Many people have questions about the issues currently facing Israel and Palestine, as well as our ministry there. Below are some questions we're frequently asked when sharing about CHLF's ministry. If you have a question you don't see answered here, please reach out to us through our Contact page.
Who is CHLF and what are you doing in Israel?
CHLF focuses on evangelism, church planting, discipleship, relief and development ministries in Israel and Palestine while promoting education and advocacy programs in the United States. To learn more about CHLF, visit our About Us page.
What is the nationality of the Galilee Team?
They are all Arabs by birth, heritage, and ethnicity. And because they were born in Israel, they are Israeli nationals. Because they serve the Christ, they are citizens of the Kingdom of God.
Are they also Palestinians?
Because of decisions made by their families many years ago, most recognize their Palestinian heritage while not self-identifying themselves as Palestinians. However, many of their relatives who remain in Palestinian territories do. In 1948, the new Israeli government gave many Arabs living in the Palestine territories the option of becoming Israeli citizens. Those choosing to remain Palestinian were generally relocated to the areas now known as The West Bank, the Gaza Strip, or surrounding countries sympathetic with the Palestinian situation.
As you may imagine, there continues to be tension within the Arab community between those who continue to fight for a Palestinian homeland, and those who are living in diverse communities as Israeli citizens.
When did they become Christians?
They all come from generations of “Christians.” Some were born into evangelical traditions and have been in relationship with the Christ most of their lives, and some were transformed into “Believers” through spiritual awakenings when they were young adults.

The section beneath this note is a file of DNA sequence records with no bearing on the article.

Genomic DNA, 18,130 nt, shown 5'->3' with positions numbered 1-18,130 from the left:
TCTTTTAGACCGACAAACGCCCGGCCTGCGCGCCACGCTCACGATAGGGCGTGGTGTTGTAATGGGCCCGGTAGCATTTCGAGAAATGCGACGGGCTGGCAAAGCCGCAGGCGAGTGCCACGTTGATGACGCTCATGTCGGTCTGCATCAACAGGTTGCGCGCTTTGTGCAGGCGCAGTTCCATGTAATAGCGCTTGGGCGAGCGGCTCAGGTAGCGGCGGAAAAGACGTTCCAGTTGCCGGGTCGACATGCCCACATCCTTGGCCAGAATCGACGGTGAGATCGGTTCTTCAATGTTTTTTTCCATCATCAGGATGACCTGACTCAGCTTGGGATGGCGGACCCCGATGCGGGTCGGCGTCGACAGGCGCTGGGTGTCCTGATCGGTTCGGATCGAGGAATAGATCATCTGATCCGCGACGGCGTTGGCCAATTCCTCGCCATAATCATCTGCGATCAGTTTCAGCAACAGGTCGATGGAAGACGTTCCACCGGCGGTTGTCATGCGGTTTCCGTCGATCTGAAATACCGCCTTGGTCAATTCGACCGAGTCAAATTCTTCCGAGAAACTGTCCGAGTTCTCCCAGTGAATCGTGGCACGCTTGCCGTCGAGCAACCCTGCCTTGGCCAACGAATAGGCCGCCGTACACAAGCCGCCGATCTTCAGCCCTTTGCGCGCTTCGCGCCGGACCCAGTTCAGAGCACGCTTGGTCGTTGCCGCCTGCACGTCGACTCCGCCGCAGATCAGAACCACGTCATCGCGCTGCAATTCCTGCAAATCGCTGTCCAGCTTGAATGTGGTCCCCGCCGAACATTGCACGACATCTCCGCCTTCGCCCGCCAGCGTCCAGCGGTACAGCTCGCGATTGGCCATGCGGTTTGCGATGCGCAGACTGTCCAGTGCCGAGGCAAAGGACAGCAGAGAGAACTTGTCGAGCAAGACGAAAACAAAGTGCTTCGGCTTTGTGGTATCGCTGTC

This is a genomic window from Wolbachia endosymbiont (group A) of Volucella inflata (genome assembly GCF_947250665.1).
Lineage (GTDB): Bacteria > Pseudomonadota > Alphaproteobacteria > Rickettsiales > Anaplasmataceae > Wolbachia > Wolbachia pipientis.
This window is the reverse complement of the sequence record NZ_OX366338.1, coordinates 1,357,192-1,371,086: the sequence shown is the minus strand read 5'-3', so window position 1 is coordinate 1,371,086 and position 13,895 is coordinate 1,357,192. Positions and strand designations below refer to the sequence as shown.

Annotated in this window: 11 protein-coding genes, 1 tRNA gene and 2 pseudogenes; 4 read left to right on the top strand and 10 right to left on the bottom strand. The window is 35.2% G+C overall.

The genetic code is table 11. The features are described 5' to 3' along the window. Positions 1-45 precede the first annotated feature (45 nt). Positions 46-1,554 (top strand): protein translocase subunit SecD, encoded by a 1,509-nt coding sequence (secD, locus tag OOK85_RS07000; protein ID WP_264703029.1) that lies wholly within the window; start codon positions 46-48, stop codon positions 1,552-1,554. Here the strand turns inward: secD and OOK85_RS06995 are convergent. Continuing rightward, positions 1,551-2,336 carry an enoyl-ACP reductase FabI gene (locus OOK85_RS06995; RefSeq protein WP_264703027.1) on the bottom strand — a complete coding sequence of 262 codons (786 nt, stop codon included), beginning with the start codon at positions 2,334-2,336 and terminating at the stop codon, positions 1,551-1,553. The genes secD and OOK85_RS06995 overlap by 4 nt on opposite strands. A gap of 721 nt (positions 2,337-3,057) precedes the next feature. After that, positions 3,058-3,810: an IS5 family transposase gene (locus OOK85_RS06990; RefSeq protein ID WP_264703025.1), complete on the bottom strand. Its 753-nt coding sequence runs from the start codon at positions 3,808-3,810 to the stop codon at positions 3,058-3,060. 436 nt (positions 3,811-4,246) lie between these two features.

Additionally, there are good reasons to accept that these people and the Believers they lead may be descendants from the Day of Pentecost.That would make these people 'remnants' of the first converts to Christianity.
Aren’t all Christians “Believers?”
No, at least not in the Middle East. The term Christian is used in that culture more to indicate tradition and even political status. They use the term "Believers" to indicate those who have accepted Christ Jesus as Lord, including Messianic Jews and Muslim Background Believers who have turned to Christ and are living in relationship with and for Him.
What is their greatest challenge in doing Ministry in Israel?
In terms of persecution and personal difficulties, they seem to have many troubles from traditional Christians that do not understand their ministry. These often include Greek Orthodox, Catholic, Latin, and other denominational leaders (most of whom bear little resemblance to western Believers that are associated with those same churches). Although the Team has made progress in demonstrating that they just want to teach Jesus, and relations have improved in some areas, these groups tend to create more difficulties for them than do Jewish or Muslim communities.
In addition, the stereotypes created by the actions of some political and agenda-driven Evangelical Christians--particularly in the US--provide 'ammunition' for some of these traditional leaders to make accusations against the Team that are not true. That discourages many people who would otherwise be interested in learning more about the Bible and the teachings of the Christ. The result is all too often an unnecessary territorial battle with accusations of member-stealing and other actions hurtful to the Kingdom.